Damage to a rock mass is associated with the growth of microcracks and brittle fracturing, so the analysis of acoustic emission (AE) signals is well suited to study this phenomenon. A fundamental difference between acoustic emission and other techniques involving wave propagation is that a wave is generated and transmitted in the rock itself in the case of acoustic emission--as opposed to being introduced into the rock by an external source. The most important parameters recorded and used for the analysis in the AE study are peak amplitude, threshold set by the user to filter out unwanted noise, number of times a signal crosses a preset threshold datum, event duration and counts that attains peak amplitude value. The transition from stable to unstable cracking is marked by a rapid rise in stronger events and a declining trend in weaker events during the course of rock deformation. The measurable characteristics of the acoustic event waveform are capable of revealing a number of insights into the progressive failure process of rock. This paper details an AE study at Khetri Copper underground mine of Hindustan Copper Limited to assess the crown pillar stability at the 300 m level with the study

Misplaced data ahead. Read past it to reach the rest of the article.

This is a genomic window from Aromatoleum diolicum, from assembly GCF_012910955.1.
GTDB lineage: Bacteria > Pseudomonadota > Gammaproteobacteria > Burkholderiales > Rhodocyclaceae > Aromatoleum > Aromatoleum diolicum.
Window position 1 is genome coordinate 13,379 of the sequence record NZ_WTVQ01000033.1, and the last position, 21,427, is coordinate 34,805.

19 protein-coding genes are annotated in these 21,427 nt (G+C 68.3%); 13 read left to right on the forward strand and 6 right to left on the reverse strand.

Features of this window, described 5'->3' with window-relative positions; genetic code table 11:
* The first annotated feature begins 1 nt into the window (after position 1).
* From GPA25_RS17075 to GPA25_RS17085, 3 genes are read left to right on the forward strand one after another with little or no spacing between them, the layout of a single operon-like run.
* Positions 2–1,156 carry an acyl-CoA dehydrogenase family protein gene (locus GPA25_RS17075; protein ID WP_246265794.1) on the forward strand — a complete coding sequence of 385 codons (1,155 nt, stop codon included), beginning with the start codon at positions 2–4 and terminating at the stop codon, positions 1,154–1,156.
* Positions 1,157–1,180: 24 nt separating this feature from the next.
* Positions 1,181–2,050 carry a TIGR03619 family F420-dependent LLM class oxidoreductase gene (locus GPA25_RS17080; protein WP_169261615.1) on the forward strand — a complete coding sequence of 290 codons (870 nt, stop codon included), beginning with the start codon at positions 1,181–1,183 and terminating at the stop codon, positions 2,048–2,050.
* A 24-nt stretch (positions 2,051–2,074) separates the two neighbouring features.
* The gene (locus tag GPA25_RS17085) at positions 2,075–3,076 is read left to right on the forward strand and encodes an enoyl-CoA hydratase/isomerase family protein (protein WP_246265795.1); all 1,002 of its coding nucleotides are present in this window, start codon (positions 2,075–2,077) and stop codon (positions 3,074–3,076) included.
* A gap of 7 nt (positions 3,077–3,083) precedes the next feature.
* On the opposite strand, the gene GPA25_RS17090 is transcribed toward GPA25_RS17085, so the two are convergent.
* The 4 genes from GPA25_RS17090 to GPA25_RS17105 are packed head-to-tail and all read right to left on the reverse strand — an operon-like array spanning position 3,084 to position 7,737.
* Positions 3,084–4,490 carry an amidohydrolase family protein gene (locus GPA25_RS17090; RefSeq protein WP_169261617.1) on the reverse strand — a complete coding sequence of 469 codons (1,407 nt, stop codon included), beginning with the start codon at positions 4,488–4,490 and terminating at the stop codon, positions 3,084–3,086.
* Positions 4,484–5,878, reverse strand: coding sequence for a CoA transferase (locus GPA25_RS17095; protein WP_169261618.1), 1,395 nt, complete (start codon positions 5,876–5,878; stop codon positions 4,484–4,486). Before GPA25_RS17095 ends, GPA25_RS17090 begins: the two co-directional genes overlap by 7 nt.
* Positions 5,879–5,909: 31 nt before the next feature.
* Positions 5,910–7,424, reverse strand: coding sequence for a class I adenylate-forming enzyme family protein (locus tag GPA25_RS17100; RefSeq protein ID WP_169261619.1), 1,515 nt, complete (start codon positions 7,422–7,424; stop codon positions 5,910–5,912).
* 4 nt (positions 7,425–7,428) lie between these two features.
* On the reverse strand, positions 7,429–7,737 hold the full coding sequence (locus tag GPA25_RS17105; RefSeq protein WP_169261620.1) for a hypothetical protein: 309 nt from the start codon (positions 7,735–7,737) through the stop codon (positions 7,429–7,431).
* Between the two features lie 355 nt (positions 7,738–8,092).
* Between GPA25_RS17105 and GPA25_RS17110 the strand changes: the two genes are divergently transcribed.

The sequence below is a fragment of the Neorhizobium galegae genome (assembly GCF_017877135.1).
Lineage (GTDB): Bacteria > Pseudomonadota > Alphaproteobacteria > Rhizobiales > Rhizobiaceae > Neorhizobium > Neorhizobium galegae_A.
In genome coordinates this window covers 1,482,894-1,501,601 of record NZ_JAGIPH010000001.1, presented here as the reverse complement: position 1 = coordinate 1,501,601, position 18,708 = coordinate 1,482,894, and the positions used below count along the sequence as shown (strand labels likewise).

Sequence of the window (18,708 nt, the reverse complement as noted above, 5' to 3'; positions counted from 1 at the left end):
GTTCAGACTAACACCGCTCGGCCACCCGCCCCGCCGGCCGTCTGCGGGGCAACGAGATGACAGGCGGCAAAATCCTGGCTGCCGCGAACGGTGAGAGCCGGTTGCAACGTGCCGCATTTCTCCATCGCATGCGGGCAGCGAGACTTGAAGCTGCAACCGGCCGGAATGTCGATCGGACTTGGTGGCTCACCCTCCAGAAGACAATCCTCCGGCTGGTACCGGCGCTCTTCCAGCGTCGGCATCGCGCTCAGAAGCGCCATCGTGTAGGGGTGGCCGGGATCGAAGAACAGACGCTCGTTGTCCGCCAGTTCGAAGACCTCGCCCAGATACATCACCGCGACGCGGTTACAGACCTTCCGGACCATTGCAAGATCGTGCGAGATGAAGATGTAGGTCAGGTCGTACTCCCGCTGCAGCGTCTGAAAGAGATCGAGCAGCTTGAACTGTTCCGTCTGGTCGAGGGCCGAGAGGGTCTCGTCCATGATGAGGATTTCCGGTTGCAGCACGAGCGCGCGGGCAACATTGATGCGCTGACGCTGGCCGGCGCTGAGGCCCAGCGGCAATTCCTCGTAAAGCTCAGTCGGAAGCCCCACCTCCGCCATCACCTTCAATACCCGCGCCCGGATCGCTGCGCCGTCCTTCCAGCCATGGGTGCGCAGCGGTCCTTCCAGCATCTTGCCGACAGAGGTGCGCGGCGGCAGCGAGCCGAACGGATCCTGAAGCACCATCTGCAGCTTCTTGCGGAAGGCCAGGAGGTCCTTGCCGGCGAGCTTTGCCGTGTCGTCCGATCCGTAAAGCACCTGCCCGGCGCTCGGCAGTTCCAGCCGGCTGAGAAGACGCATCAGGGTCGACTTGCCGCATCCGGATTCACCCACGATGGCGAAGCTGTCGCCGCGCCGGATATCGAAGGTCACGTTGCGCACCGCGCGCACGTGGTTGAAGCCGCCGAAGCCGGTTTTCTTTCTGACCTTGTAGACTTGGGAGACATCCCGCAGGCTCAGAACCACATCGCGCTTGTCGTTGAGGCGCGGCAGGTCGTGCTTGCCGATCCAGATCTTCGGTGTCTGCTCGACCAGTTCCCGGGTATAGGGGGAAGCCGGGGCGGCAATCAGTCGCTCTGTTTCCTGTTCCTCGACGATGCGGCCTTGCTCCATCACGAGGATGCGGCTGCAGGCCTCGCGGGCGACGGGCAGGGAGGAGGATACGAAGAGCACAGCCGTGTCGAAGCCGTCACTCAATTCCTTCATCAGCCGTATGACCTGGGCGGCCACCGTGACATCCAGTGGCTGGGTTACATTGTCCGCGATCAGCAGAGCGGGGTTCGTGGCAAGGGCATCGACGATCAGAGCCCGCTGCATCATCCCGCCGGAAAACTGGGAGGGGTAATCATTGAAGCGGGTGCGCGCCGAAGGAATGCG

International Journal of Rock Mechanics and Mining Sciences – Elsevier
Published: Apr 1, 2004
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